Everett first saw then befriended drag queen Sweetie, drag king Murray Hill, and numerous other scene lynchpins who were "just doing weird and bizarre shit." The freedom, madcap craziness and loyal community spirit were intoxicating. Everett knew she'd found her calling. "It felt like people were doing exactly what they wanted to do, and there were no rules," she reminisces. "It still feels that way."

The next decade saw Everett waitressing at Ruby Foo's, a Times Square Asian restaurant popular with theatergoers; singing karaoke; and co-hosting, with Mellman, a variety show called Automatic Vaudeville. By January 2007 she'd built up to At Least It's Pink, an autobiographical show incorporating being from a small town, being a waitress and being a karaoke junkie. (Fans point to the song "Two for One Special," which describes a Planned Parenthood visit that results in Everett's discovering she possesses a double uterus — and thus requiring a second abortion — as a unanimous highlight.) She earned plenty of industry attention but failed to rocket to stardom.

At that same time, just a year after her father passed away, Everett's oldest sister, Brinton, died of bone cancer that had metastasized to her brain.

The two were close. Everett remembers Brinton as the sweet and sensitive sibling, and the member of her immediate family who most understood and supported her move to New York. Even when Brinton struggled through an ugly drug habit, she always called to check in and reconfirm her belief in her baby sister. Unable to conventionally verbalize her emotions, Everett wrote the song "Endless Road," a track on Pound It, as a way to honor and communicate with Brinton in spirit.

That loss, coupled with an uncertain future, left Everett deeply depressed. Sensing his friend needed a boost, Hill invited her to join his softball team, Team Pressure, which included regulars Horovitz, Covelli and Mellman. Joining Team Pressure, Everett says, was the major turning point that "picked me up and shook me out of my blues." Not only did the team become a second family, but it proved a boon to her artistic career. When Mellman and Medlyn got the bug to update Your Hit Parade, a radio countdown that ran from 1935 to 1955 before winding down on television in 1959, they invited Everett to co-host.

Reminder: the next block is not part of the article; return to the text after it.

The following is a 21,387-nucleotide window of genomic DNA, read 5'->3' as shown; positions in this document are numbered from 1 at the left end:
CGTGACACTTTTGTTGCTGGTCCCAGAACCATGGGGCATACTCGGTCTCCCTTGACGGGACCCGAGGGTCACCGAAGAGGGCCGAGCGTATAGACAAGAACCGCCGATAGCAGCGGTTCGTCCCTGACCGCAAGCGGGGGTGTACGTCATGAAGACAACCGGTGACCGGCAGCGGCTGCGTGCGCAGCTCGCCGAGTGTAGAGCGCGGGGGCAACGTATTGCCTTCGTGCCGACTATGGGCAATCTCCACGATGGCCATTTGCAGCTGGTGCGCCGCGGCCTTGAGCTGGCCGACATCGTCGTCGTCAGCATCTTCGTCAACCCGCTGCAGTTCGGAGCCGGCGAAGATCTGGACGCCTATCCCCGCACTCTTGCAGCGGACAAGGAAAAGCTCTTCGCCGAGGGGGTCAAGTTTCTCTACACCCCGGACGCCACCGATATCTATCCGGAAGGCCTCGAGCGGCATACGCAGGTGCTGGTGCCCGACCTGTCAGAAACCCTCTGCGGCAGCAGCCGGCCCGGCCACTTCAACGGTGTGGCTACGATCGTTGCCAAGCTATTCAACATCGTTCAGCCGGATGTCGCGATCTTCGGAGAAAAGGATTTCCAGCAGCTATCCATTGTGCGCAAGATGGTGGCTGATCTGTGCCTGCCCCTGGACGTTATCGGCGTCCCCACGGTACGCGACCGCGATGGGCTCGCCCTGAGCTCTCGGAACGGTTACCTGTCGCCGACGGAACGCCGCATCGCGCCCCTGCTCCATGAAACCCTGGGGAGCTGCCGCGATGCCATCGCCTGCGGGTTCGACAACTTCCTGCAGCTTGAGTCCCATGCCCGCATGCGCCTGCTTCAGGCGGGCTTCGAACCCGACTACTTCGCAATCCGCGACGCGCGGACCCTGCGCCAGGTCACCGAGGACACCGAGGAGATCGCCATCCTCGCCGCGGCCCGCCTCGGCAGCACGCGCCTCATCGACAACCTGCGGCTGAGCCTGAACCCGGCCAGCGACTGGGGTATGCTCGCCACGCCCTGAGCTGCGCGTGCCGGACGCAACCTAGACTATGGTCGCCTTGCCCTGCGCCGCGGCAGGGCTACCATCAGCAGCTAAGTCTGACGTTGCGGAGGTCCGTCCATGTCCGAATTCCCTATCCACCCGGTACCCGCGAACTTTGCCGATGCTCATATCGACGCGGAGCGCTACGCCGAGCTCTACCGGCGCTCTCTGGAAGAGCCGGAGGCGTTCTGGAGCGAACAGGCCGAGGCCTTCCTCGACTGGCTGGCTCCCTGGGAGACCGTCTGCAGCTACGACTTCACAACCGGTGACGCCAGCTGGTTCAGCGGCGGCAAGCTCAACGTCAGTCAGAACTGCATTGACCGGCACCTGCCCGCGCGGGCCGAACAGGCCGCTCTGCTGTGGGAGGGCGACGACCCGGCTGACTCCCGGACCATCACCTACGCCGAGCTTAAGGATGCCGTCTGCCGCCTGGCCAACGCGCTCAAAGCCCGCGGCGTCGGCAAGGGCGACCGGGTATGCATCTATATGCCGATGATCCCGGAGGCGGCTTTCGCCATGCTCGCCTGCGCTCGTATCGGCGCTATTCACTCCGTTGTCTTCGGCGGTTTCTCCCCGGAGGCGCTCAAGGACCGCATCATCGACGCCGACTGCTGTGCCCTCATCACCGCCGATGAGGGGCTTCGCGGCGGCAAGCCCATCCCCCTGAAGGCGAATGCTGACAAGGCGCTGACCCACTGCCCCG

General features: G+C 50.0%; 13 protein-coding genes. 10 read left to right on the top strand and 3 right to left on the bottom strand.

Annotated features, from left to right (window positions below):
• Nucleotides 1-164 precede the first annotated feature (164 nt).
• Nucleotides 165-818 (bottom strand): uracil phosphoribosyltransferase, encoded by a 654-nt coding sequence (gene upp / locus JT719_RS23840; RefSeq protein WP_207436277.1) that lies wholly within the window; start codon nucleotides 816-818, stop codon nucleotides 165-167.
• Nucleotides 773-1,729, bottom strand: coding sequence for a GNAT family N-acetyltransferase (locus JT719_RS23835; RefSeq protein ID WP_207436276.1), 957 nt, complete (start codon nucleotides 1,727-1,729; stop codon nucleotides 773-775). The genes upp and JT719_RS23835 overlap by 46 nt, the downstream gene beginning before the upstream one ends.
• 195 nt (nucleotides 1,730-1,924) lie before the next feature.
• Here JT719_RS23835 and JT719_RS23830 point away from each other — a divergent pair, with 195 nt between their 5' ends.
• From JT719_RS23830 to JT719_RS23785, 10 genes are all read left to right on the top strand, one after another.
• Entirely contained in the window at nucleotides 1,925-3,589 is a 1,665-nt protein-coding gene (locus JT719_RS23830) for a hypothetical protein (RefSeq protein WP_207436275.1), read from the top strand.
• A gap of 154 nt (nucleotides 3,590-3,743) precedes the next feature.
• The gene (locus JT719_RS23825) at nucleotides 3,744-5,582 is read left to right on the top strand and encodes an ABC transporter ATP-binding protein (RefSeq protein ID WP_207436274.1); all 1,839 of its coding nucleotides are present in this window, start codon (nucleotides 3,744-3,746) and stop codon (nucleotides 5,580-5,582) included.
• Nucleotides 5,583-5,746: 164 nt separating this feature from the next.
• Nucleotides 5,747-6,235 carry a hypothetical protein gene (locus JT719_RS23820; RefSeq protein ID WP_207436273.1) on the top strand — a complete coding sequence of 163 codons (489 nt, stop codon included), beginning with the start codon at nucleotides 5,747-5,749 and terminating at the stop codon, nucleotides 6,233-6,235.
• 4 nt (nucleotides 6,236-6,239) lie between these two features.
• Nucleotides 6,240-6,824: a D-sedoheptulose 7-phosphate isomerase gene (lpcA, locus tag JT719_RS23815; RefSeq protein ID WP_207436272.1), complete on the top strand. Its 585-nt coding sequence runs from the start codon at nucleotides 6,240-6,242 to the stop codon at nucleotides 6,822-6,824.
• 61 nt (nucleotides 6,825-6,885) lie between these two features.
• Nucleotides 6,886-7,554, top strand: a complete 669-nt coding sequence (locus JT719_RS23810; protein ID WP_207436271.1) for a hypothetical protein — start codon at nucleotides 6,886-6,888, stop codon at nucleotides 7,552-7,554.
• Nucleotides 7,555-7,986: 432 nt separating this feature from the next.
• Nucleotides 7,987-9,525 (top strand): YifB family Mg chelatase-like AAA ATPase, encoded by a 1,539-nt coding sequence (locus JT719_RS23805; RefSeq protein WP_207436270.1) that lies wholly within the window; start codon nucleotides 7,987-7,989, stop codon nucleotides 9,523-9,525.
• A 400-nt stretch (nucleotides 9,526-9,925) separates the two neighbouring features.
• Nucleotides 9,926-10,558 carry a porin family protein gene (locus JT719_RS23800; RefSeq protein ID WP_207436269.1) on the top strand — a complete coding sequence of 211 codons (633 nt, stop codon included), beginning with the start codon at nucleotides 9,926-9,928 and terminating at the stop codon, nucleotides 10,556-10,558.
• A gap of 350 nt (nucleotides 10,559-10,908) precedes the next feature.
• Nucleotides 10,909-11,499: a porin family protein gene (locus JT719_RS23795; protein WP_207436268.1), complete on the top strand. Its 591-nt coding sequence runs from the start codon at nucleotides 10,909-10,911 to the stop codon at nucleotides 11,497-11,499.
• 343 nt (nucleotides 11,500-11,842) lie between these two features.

Everett credits her time with Parade — which ended in 2012 — as vital to hitting her stride as a storyteller. Three years in, however, she felt compelled to try something new. Something for herself. So she booked her own one-off show, then assembled the Tender Moments. Everett continued the two monthly Joe's Pub shows for about a year and waitressed as well.

"When I started doing things my way, things slowly changed for me," she says. "My life turned around."

Following Rock Bottom, Wittman's next-up dream directing project is a show co-starring Everett and LuPone. "I won't be singing showtunes," LuPone offers as her sole hint. "That much I can tell you: I blessedly won't be singing showtunes!"

This summer Everett will appear in Amy Schumer and Judd Apatow's film Trainwreck as a "horrible, oversexed wife from the suburbs." And further down the pipeline, Kathleen Hanna, formerly of Bikini Kill and Le Tigre (and a fellow Team Pressure teammate), wrote two seasons of a TV script called Bridget Rides the Bus. Everett and Horovitz (Hanna's husband) shopped the series in Los Angeles on two separate pitch trips; Horovitz insists the project remains in the works.

"Me and Kathleen were watching [the news]," he explains of the concept's origin. "There was a story about a bus driver in New Jersey that got arrested. She was driving kids to school, and they pulled her over. She had, like, a flask of rum beneath the seat and a Coors tallboy between her legs. We're like, 'There's Bridget's TV show right there.'"